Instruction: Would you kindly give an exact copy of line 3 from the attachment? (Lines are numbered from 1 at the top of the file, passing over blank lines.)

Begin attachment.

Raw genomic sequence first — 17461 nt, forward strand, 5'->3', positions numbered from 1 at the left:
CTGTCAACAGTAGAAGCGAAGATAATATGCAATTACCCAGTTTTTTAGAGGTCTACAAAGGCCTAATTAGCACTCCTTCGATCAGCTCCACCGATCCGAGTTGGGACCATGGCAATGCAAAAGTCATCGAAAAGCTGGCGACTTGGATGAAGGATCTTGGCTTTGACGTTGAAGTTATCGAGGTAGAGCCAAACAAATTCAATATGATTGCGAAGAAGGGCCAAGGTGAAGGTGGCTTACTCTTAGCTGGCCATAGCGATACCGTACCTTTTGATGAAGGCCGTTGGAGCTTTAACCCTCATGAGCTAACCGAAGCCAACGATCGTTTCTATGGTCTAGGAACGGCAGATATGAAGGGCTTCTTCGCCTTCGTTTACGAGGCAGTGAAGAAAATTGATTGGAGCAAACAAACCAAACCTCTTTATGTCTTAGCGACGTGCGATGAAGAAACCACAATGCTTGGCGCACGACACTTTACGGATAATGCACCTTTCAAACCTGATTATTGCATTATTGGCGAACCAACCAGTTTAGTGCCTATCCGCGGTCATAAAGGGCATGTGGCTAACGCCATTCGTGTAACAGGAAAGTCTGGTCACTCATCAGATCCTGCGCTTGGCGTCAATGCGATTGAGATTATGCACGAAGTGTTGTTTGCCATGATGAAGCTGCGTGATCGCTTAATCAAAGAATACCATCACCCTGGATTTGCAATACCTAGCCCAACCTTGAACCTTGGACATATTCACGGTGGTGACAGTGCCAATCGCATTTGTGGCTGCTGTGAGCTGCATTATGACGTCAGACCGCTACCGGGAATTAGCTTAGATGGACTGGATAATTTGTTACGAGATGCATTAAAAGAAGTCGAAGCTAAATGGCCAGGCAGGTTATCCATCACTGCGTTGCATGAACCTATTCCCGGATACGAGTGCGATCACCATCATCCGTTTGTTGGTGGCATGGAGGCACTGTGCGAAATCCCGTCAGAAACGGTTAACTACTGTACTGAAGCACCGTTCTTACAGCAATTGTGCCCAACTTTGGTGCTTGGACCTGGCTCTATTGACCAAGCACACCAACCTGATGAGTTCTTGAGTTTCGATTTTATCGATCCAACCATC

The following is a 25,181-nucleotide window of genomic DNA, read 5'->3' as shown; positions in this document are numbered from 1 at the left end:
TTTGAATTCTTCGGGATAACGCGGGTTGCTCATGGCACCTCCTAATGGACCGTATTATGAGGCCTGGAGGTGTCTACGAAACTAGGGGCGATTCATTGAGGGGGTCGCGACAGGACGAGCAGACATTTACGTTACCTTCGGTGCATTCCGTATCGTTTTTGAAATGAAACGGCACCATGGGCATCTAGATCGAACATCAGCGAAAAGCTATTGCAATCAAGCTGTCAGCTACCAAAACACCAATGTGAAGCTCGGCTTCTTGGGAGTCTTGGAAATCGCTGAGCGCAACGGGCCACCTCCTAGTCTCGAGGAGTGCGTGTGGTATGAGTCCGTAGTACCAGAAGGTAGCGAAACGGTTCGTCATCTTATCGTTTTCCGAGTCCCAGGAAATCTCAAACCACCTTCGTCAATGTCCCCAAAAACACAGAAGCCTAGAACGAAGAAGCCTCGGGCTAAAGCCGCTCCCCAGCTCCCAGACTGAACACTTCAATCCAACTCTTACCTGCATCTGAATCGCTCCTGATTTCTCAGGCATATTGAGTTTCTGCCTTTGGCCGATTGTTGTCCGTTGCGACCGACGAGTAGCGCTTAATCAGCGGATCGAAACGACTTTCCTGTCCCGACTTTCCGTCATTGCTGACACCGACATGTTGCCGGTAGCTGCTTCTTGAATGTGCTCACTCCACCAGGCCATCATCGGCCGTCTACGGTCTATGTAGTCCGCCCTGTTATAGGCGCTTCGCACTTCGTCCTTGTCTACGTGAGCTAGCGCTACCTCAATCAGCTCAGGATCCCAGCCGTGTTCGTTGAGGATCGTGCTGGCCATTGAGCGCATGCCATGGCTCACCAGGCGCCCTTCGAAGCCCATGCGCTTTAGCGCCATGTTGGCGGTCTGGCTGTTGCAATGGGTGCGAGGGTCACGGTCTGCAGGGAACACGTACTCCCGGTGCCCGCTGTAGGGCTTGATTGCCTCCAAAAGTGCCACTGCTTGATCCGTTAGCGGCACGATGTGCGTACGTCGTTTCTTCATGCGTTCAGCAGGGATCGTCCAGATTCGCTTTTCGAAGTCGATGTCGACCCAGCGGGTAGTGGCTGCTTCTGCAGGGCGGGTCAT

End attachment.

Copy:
The following is a 25,181-nucleotide window of genomic DNA, read 5'->3' as shown; positions in this document are numbered from 1 at the left end: